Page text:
Heather did mind. She was not a nut job. She was also well aware that Alice Bailey sat at the helm of the United Nations version of the New World Order conspiracy theory that man had been ranting about. Were they right to put her there? Of course not. But they were not wrong to put her at the helm of the United Nations.

The meditation room represented to Heather the culmination of a mission, a silent memorial of a spiritual activist, a woman who had dedicated her life to righting the wrongs of power, only to be shafted and duly shunted into the margins of history. If Suzanne wanted to label her appreciation 'obsession' then so be it. She left Suzanne and the tour and headed off, divesting her mind of her chagrin with every footfall.

The meditation room was situated past the security desks on the Eastern side of the lobby, discretely positioned to the left of The Peace Window. It was this mural of glass that drew the eye, an impressive artwork Marc Chagall had gifted the UN in memory of Dag Hammarskjöld. Heather didn't need to be told any of this by a tour guide. She knew more than she would ever have imagined possible about the second Secretary-General of the United Nations, given her complete lack of interest prior to last year. In the past few months she had come to admire Dag Hammarskjöld, not for his outward achievements, although they were remarkable by any measure, but for his spirituality, his dedication to the study of medieval mystics Meister Eckhart and Jan van Ruysbroeck, and, Heather strongly suspected, his affiliation with, or at least his sympathy for the mysterious occultist, Alice A. Bailey.

It was Donald Keys, a speechwriter for Hammarskjöld's successor, U Thant, who had alerted Heather to the Bailey connection. By then she was eight months into dealing with the curious assortment of books, magazines, journals and notes associated with the unpublished manuscript of Professor Samantha Foyle, bequeathed to the State Library of Victoria upon her death. Chair of Religious Studies at a Melbourne university, Professor Foyle specialised in alternative spiritualities and the subject of her latest research was Alice Bailey.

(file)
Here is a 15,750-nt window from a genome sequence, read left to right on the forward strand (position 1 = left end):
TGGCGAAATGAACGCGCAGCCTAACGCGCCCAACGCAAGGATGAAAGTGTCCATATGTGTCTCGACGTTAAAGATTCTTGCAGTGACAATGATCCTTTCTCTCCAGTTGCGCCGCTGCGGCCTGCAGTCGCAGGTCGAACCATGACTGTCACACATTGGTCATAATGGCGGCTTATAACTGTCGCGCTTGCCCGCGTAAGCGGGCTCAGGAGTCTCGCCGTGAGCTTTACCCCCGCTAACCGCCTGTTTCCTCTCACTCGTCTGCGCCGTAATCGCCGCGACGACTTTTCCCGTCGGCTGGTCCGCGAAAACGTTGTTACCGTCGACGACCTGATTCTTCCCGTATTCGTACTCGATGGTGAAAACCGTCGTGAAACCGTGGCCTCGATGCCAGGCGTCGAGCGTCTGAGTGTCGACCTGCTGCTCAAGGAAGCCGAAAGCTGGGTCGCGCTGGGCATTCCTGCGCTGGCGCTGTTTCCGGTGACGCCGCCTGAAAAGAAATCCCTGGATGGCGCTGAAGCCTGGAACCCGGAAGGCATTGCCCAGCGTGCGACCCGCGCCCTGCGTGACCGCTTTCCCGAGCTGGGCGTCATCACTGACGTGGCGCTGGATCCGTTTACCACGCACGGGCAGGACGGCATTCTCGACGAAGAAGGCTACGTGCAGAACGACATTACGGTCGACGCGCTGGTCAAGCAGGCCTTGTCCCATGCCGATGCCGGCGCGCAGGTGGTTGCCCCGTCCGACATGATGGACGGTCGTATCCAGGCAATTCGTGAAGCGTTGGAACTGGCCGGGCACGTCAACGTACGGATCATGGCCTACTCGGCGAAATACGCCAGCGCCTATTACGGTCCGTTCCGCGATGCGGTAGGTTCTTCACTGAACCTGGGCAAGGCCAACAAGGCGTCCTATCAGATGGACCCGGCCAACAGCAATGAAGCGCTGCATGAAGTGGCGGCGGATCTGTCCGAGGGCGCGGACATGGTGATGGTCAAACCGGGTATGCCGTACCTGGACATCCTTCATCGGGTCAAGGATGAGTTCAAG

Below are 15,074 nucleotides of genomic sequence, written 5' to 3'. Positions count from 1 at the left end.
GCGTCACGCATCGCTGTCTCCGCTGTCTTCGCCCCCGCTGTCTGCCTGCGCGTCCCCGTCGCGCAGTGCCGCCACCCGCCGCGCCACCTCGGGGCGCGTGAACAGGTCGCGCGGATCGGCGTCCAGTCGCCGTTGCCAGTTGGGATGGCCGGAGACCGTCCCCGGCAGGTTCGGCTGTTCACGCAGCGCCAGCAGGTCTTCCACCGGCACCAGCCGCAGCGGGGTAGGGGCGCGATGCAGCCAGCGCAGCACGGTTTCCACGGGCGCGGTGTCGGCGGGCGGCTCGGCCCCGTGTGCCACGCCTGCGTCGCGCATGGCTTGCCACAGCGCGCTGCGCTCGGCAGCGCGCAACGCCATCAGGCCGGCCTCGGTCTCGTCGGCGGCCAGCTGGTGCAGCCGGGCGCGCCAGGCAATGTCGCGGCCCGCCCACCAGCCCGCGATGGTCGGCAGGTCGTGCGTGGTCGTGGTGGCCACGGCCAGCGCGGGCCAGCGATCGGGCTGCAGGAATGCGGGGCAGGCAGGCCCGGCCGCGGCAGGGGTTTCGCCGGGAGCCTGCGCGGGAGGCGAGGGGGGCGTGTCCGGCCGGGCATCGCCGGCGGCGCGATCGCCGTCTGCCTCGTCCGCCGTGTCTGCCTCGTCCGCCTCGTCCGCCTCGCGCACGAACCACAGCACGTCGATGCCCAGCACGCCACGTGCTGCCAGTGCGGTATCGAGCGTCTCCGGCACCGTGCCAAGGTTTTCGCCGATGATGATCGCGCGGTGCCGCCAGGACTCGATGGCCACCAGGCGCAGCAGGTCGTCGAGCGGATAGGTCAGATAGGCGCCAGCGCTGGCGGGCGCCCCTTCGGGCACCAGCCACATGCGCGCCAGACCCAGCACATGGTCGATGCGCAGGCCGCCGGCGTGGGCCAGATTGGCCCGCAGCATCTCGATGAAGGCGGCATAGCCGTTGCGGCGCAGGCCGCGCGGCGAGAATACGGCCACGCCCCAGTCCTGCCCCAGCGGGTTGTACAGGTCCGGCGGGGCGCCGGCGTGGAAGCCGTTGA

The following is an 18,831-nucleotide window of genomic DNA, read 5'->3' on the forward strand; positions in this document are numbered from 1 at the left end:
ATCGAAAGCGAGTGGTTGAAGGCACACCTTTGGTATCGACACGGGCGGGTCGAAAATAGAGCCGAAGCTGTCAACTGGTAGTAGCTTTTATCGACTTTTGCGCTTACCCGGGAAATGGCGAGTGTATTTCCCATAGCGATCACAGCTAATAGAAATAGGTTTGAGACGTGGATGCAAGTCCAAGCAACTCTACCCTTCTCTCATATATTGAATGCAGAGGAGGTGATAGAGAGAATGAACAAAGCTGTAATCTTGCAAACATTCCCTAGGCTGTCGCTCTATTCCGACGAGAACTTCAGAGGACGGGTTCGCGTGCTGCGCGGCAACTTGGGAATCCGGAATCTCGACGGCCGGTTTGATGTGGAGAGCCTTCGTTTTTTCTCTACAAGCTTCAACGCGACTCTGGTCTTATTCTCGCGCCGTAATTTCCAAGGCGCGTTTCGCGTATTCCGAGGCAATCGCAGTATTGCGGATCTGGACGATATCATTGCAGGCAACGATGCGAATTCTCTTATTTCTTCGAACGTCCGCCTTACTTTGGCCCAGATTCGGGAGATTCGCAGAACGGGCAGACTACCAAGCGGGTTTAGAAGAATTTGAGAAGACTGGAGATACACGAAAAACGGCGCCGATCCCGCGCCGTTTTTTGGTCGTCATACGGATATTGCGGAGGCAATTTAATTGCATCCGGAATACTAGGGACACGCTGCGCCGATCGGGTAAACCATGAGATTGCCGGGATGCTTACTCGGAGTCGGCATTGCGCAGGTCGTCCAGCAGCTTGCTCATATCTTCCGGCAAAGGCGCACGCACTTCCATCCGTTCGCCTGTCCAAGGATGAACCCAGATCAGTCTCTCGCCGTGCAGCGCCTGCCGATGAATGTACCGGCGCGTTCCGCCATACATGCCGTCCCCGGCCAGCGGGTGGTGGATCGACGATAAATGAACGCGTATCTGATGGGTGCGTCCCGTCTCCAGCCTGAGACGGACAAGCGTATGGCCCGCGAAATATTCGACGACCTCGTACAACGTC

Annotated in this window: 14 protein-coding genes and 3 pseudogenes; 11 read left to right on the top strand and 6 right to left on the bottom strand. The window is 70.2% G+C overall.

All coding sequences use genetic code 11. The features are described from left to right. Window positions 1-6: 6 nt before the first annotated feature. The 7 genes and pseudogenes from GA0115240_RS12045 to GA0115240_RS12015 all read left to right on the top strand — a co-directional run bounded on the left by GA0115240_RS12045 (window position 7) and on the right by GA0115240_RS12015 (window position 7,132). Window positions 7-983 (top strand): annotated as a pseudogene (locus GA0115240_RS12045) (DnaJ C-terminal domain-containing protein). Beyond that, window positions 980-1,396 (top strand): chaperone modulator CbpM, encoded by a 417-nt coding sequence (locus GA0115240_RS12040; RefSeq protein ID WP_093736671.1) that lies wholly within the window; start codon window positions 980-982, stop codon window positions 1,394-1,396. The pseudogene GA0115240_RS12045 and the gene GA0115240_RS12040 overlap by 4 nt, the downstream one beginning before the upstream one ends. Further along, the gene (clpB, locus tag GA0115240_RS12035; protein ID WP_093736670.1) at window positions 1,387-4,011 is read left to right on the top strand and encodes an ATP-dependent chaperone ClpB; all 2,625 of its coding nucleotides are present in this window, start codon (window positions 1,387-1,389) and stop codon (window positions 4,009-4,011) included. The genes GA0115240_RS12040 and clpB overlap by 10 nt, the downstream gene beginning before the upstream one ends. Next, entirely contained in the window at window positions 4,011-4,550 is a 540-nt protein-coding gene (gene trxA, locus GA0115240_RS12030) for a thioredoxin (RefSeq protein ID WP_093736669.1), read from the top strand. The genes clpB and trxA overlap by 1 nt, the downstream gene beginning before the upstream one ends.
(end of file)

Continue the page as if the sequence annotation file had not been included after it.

Back at her desk in the manuscript office in the upper reaches of the library, in the thick of unravelling the life of the occult figure, Heather had stumbled on New Age activist, Keys' speech – written in the 1970s and later posted online – in which he referred to Bailey's prediction that a leading Swedish disciple would soon be working in the world. Bailey had made her prediction in the 1930s, long before the birth of the UN. In his speech, Keys identified this individual as Dag Hammarskjöld.

Keys was one of the few notable figures who openly admitted to being part of Alice Bailey's coterie. He was almost brazen about it, given the secrecy of most. He even dedicated his book, Earth At Omega: Passage to Planetization, to Alice Bailey. When Heather made the discovery, she had succumbed to a frisson of satisfaction. It wasn't easy uncovering the identities of the occultist's notable followers and sympathizers. Unlike the glamourous mystique the charlatans enjoyed, Alice Bailey was the anathema of flamboyance. In true esoteric spirit, she had preferred obscurity, working behind the scenes to achieve her goals.

Which was more or less how Heather had found herself when working on Professor Foyle's collection, the secretive, almost furtive manner in which she had sifted through the contents of all those boxes cluttering her office, reinforced by her colleague Suzanne's dismissive attitude whenever she poked her head in and scanned about, taking in the chaos that was Heather's desk, and Heather's look of startled surprise as she peered at her colleague through her reading glasses.